Facebook Determines World’s Most Social Landmarks

June 21, 2012

Facebook has collected data and measured check-ins made on Facebook in 25 cities worldwide to determine the world’s “most social landmarks”. 

Among the number one ranked landmarks across the 25 cities:

– 7 are sports stadiums/arenas
– 6 are public areas: squares/avenues/parks/gardens
– 2 are amusement parks
– 2 are concert arenas
– 2 are shopping-related: shopping centers/malls

The data also shows: 

-Shopping is popular internationally. Malls and outdoor markets appear within the top 10 landmarks for 19 0f 25 cities. 

-Cities with warmer climates had more check-ins to outdoor spots, while cooler climates had more activity in concert halls or bars.

– In summer months, music festivals are top summer check-ins as well as sports venues. 

Below is a map of the most social landmarks around the world. 

The most social landmarks in the U.S.: 

Time Square, New York City

AT&T Park, San Francisco 

Staples Center, Los Angeles 

Wrigley Field, Chicago 

Have you ever checked-in to these most social landmarks in the United States? 

How Facebook Responds to Inappropriate Content

June 19, 2012

Ever wonder how Facebook ensures that its more than 900 million users abide by the company’s user policies? This issue requires the work of hundreds of employees. 

Based in Menlo Park, Austin, Dublin, and Hyderabad, these hundreds of employees field user reports of inappropriate posts constantly. 

Reports of inappropriate content, which users submit themselves with just a few clicks, are directed to one of four support teams. 

1. Abusive Content Team: This team handles spam and sexually explicit content.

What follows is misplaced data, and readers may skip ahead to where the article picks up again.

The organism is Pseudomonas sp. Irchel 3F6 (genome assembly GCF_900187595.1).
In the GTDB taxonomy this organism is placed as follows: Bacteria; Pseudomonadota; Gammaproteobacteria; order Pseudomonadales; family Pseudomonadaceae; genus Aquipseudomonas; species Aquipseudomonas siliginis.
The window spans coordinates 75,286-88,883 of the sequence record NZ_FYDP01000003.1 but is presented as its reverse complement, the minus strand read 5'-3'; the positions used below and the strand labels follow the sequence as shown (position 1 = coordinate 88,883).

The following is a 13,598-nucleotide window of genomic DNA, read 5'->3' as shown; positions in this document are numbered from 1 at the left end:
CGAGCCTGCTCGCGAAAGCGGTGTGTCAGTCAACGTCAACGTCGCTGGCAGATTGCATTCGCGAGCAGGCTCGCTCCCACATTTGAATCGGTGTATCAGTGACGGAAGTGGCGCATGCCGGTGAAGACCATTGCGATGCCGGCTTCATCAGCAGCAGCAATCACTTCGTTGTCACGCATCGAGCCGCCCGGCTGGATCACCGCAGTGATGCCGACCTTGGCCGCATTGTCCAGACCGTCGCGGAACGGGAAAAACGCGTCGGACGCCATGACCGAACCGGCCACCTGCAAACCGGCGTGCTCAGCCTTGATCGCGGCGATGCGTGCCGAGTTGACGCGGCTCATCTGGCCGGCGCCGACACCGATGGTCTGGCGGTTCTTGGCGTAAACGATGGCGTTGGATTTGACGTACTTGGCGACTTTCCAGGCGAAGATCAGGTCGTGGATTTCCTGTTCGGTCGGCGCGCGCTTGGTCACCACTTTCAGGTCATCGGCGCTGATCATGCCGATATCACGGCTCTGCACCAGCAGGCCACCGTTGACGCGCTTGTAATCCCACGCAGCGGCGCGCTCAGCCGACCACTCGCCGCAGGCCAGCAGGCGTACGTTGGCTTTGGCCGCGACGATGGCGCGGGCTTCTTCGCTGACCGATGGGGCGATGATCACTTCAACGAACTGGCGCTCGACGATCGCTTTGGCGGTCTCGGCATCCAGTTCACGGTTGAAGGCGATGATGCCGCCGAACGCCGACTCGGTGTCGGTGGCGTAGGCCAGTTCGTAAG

2. Safety Team: This team handles threats of vandalism, graphic violence, credible threats of violence, and illegal drug use. 

3. Hate and Harassment Team: This team handles reports of hate speech and harassment. 

4. Access Team: This team handles hacked and impostor accounts. 

If the reported content is found to be a violation of Facebook’s policies, Statement of Rights and Responsibilities, or Community Standards, the content is removed and the publisher is warned. Facebook’s support teams can also block users who post inappropriate content or ban them from certain features.  

Some content on Facebook violates not only the company’s polices, but the law. 

For example, one law enforcement agency discovered photos of a man siphoning gas from a police car on the sight. Others have discovered stolen property, calls for help, and even live-crime updates on Facebook.

When dealing with content such as that, Facebook says it will share reports with law enforcement “when we have a good faith belief it is necessary to prevent fraud or other illegal activity, to prevent imminent bodily harm, or to protect ourselves and you from people violating our Statement of Rights and Responsibilities.”